out of the hotel car park to head home, a fleet of police cars came roaring in the other way. Is it possible that somebody in authority had heard the broadcast and been fooled into thinking the ‘link-up’
really was live?
Price list kindly provided by Ray Clark.
Radio Mi Amigo's Herman De Graf and Radio Caroline's Stuart Russell start the special programme at 6pm on Sunday 14th August 1977 and ‘link up’ with the bilingual Robbie Dale
at Flashback '67, talking to DJ Mark Roman, author Paul Harris, Robbie's old ship-mate Spangles Muldoon and Caroline's first DJ Simon Dee. The “young Irishman with grey hair” they mention is Caroline founder
Ronan O'Rahilly (duration 4 minutes 50 seconds)
More from Robbie Dale, talking to Radio London's Ian Damon and Tower Radio's Bill Rollins (duration 4 minutes 12 seconds)
Robbie talking to some offshore fans at Flashback '67. Stuart and Herman have now been joined in the two on-air studios by their colleagues Roger Mathews and Marc Jacobs (duration 3 minutes
The party continues on the mv Mi Amigo as the DJs enjoy the special occasion and link to Robbie talking to another offshore fan (duration 3 minutes 52 seconds)
Robbie tries to make himself heard over the sound of Mark Stuart's disco as he chats to another fan and Simon Dee again. This time Ronan is referred to as a “very elderly grey-haired gentleman”. He also meets
Dave Johns. These clips are taken from a full-length recording available from www.azanorak.com. Our thanks to Ray Robinson
(duration 2 minutes 34 seconds)
Although there was a good turn-out of former pirates, none that were then working for the BBC attended.
The following month's ‘Wavelength’ reports on the event.
Nik Oakley remembers: “There were a few unwelcome guests, but I doubt whether the hotel knew that the place was being staked out by the Met's Serious Crimes Squad. But,
by then we were used to them following us around, since they'd been investigating our involvement with Caroline for some time. Their presence outside the hotel on suspicion of a live link with Robbie Dale and the ship
was something they simply couldn't resist.
A few Radio 1 guys got cold feet and didn't want to be seen there. Their secret's quite safe, as I really can't remember who they were, although I suspect one was the owner of an irritating dog called Arnold. Ironically,
Simon Bates was desperate for an invite, but since they were strictly limited to pirates, he was out of luck. Bates phoned the office whilst doing his morning show to blag a ticket. The admin people all shared an open
plan office with Mike Baron and he was put on speakerphone for all to hear. He even said ‘hang on I need to speak to the nation’, while they stifled their sniggers. And no, he didn't get a ticket.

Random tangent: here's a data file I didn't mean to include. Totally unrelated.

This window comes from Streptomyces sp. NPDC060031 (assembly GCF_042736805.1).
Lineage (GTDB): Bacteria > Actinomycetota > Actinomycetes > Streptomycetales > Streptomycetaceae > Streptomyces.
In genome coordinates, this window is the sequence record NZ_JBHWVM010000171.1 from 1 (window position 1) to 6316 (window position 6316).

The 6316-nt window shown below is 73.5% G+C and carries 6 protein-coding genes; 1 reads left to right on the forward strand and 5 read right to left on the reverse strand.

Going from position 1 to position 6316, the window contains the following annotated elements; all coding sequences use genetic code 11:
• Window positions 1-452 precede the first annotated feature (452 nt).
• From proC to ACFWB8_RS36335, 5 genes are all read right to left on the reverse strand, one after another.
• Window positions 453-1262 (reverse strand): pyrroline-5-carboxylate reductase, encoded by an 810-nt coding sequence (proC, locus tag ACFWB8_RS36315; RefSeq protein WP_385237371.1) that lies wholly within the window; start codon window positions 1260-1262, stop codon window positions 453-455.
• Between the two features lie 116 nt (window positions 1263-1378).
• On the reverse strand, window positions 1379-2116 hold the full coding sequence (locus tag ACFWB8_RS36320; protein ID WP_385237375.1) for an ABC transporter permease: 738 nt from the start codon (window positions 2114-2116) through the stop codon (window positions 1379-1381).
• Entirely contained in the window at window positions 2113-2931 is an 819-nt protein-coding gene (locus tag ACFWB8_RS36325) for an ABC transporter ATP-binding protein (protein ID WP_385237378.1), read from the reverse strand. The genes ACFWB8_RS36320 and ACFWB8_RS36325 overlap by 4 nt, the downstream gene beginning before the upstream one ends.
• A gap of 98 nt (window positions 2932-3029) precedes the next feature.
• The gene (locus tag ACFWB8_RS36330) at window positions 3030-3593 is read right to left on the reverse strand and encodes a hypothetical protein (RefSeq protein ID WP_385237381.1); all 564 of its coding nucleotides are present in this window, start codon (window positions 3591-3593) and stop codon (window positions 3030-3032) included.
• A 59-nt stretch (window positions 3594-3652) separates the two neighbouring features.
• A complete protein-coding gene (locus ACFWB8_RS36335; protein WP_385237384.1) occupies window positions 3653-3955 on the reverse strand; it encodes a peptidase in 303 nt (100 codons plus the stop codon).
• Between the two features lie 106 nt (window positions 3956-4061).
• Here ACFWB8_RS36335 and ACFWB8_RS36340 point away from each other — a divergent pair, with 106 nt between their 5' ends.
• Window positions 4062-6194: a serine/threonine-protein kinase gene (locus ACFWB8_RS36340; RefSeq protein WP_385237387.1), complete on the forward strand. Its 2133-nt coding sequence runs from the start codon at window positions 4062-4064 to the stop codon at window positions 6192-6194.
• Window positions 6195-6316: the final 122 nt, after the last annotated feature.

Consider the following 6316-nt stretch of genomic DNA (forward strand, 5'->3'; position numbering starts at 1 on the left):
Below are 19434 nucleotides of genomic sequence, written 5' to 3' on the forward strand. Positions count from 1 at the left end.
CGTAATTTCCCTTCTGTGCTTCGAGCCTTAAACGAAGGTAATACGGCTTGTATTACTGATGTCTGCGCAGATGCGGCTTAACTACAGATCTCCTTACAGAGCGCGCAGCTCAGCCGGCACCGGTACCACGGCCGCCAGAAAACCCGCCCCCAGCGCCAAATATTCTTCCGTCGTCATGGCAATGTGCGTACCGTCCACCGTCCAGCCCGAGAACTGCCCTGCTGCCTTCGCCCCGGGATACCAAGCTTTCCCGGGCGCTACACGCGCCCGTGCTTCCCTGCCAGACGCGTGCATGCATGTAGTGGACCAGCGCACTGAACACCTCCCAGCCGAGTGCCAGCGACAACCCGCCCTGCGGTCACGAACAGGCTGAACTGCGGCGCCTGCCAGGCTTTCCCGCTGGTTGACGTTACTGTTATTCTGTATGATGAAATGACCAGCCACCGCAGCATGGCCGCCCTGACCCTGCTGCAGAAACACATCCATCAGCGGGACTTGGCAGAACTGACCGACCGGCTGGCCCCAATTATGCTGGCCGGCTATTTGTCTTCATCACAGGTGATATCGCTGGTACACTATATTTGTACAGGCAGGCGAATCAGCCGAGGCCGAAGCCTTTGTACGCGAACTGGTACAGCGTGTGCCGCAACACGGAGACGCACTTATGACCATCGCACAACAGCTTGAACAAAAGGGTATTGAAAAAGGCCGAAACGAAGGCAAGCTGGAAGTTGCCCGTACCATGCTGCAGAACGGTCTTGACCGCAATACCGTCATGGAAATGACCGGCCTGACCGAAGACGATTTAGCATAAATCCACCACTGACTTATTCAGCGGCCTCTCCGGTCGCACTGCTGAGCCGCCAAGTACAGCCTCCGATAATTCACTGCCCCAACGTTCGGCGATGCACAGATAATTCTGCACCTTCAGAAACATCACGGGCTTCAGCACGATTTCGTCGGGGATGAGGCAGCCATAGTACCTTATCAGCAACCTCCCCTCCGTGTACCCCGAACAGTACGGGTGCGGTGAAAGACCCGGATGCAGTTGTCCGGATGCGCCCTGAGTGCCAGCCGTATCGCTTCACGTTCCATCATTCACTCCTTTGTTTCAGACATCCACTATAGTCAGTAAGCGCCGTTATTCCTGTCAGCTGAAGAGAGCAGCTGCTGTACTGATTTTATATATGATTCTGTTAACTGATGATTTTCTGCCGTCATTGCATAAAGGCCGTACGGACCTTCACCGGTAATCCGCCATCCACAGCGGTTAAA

The Wavelength/Radio Guide editorial team produced an exhibition on the pirate stations from 1964-1967. Displayed in the banqueting suite foyer, we were probably quite proud of it at the time, although I
doubt whether I'd really want it in my portfolio now. A few years ago, I went to Harwich for Pirate BBC Essex. A booth on the pier had an exhibition and it felt strangely familiar. Then I realised it was the Flashback
'67 one. The owner had bought it on eBay. I don't think it had quite stood the test of time, and rumour has it that it had spent a couple of decades in Mike Baron's loft.
Events were always an opportunity to sell the huge range of merchandise that Music Radio Promotions produced. The lads in the sales team loved their job so much that they were even prepared to model the merchandise and
appear in the ads. I still have a faded Flashback '67 T-shirt somewhere and a very incriminating photo of two people who now run a radio station and an ad agency.
Lots of other organisations were there plying their business, from the Free Radio Campaign through to the Voice of Peace and Jumbo Records who produced much of the documentaries for MRP.
Linked to the convention was a Flashback '67 magazine, which was designed to feature all the events of a flower-powered 1967. Edited by me, there was naturally a feature on the pirates, but it also included music,
fashion and sport. DJ turned musicologist Ian Anderson also wrote one feature, and Sergeant Pepper was in glorious colour on the cover.
Dinner menu. From a leaflet kindly provided by Ray Clark.
Being one of the main organisers I didn't get to see as much action as the audience. I spent little time in the auditorium - other than when I was on a discussion panel with a
few people like Andy Archer and Alan West. It was a weekend spent running on adrenalin and black coffee, although I dare say a lot of alcohol was consumed as well. Fortunately I cannot recall the DJ who I found passed
out behind the hotel after the grand reunion dinner but one thing I do remember well was Screaming Lord Sutch setting fire to the curtains whilst playing the Saturday night gig. I had to persuade the duty manager,
that it really wasn't ‘anything much’ and that we'd cover the cost. He had other ideas about reparation and it was lucky that in those days I could run!
So two days of fun, films, talks and nostalgia came to an end and, for those who hadn't had quite enough, there was a trip out to the Mi Amigo the next day.
We must have all loved it, because we did it all over again the following year at Zeezenders 20. And, yes, I've still got that T-shirt too!”